This is a fine approach for smaller datasets. This is a logical, simple, fast approach for relatively small numbers of records. This approach scales very poorly, however, getting exponentially slower with the addition of records, and with 500,000 points, this would take a very long time.
An alternative is to only compare my point to the ones I know are close by setting a search distance. So, for example, in the following diagram, we have a star that represents my current location, and I want to know the 10 closest addresses. The grid in the diagram is a 100 foot grid, so I can search for the points within 200 feet, then measure the distance to each of these points, and return the closest 10 points to my search location.
So far, our approach to answering this question is to limit the search using the ST_DWithin operator to only search for records within a certain distance. ST_DWithin uses our spatial index, so the initial distance search is fast and the list of returned records should be short enough to do the same pair-wise distance comparison we did earlier in this section. In our case here, we could limit the search to within 200 feet as follows.
SELECT ST_Distance(searchpoint.the_geom, addr.the_geom) AS dist, * FROM chp04.knn_addresses addr, (SELECT ST_Transform(ST_SetSRID(ST_MakePoint(-81.738624, 41.396679), 4326), 3734) AS the_geom) searchpoint WHERE ST_DWithin(searchpoint.the_geom, addr.the_geom, 200) ORDER BY ST_Distance(searchpoint.the_geom, addr.the_geom) LIMIT 10;
This approach performs well so long as our search window, ST_DWithin, is the right size for the data. The problem with this approach is that, in order to optimize it, we need to know how to set a search window that is about the right size. Any larger than the right size and the query will run more slowly than we'd like. Any smaller than the right size and we might not get all the points back that we need. Inherently, we don't know this ahead of time, so we can only hope for the best guess.
In this same dataset, if we apply the same query in another location, the output will return no points because the 10 closest points are further than 200 feet away. We can see this in the following diagram:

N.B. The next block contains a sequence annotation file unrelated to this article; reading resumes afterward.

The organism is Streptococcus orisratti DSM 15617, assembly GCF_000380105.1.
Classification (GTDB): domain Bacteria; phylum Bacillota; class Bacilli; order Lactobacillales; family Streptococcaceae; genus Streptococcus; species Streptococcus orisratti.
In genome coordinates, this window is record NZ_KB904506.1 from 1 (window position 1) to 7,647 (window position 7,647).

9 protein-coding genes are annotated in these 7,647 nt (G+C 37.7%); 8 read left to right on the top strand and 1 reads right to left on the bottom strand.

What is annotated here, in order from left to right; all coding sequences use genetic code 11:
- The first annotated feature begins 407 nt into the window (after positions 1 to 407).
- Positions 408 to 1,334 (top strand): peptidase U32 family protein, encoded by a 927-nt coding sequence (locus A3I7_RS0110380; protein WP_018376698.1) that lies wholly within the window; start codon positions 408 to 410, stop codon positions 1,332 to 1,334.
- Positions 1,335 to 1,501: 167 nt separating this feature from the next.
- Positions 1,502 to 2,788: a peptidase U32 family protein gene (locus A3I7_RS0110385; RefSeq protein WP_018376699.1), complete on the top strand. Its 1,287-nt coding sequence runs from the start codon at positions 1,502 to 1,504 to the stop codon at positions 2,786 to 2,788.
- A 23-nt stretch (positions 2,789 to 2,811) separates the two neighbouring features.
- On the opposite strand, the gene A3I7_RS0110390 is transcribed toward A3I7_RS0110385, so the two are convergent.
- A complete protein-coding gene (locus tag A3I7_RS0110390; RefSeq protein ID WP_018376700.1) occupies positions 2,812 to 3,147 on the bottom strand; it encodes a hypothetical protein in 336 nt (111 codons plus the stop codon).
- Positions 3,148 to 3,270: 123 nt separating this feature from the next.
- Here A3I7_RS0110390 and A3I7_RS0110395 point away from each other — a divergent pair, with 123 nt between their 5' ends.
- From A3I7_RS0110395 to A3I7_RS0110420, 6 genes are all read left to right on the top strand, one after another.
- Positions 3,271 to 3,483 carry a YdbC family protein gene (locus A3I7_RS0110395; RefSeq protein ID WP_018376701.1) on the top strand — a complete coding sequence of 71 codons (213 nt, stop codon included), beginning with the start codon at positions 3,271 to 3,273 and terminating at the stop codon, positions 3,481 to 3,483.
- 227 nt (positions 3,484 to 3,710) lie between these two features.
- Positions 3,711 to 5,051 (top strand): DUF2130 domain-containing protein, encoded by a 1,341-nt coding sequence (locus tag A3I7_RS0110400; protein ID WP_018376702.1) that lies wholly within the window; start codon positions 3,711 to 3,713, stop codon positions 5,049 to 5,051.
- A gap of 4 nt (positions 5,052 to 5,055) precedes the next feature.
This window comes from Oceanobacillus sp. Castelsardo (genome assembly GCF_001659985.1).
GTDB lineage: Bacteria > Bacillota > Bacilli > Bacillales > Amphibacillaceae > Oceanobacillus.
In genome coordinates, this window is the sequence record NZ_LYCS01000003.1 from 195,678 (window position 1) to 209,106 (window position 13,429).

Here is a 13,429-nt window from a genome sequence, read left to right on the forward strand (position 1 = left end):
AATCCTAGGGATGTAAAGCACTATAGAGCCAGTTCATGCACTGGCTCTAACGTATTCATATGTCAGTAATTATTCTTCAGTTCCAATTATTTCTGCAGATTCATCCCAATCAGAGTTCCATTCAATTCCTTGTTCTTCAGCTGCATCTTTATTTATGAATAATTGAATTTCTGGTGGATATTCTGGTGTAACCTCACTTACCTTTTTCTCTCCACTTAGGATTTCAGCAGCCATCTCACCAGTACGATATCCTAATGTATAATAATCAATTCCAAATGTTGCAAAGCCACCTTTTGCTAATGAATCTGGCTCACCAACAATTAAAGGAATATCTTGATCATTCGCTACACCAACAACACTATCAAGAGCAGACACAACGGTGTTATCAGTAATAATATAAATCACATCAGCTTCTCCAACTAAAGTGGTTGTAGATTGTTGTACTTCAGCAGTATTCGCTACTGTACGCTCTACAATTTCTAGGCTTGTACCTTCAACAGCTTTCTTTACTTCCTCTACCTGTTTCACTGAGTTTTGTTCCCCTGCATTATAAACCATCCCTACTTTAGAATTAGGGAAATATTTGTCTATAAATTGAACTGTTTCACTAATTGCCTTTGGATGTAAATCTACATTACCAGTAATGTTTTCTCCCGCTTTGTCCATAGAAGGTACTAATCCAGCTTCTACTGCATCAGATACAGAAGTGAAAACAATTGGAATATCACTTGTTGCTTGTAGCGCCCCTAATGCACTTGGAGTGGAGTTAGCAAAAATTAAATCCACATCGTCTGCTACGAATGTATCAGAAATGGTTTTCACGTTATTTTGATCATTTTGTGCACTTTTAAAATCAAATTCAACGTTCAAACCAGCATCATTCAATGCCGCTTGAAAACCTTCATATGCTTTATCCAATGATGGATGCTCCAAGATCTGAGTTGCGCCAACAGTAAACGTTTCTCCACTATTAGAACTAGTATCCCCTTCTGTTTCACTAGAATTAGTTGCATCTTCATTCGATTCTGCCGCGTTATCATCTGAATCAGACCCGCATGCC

Fortunately, for PostGIS 2.0, we can leverage the distance operators (<-> and <#>) to do indexed nearest-neighbor searches. This makes for very fast KNN searches that don't require us to guess ahead of time how far away we need to search. Why are the searches fast? The spatial index helps, of course, but in the case of the distance operator, we are using the structure of the index itself, which is hierarchical, to very quickly sort our neighbors.
When used in an ORDER BY clause, the distance operator uses the index:
SELECT ST_Distance(searchpoint.the_geom, addr.the_geom) AS dist, * FROM chp04.knn_addresses addr, (SELECT ST_Transform(ST_SetSRID(ST_MakePoint(-81.738624, 41.396679), 4326), 3734) AS the_geom) searchpoint ORDER BY addr.the_geom <-> searchpoint.the_geom LIMIT 10;
This approach requires no a priori knowledge of how far the nearest neighbors might be. It also scales very well, returning thousands of records in not more than the time it takes to return a few records. It is sometimes slower than using ST_DWithin, depending on how small our search distance is and how large the dataset we are dealing with. But the tradeoff is that we don't need to make a guess as to our correct search distance and for large queries, it can be much faster than the naïve approach.
How it works...
What makes this magic possible is that PostGIS uses an R-Tree index. This means that the index itself is sorted hierarchically based on spatial information. As demonstrated, we can leverage the structure of the index in sorting distances from a given arbitrary location and, thus, use the index to directly return the sorted records. This means that the structure of the spatial index itself helps us answer such fundamental questions quickly and inexpensively.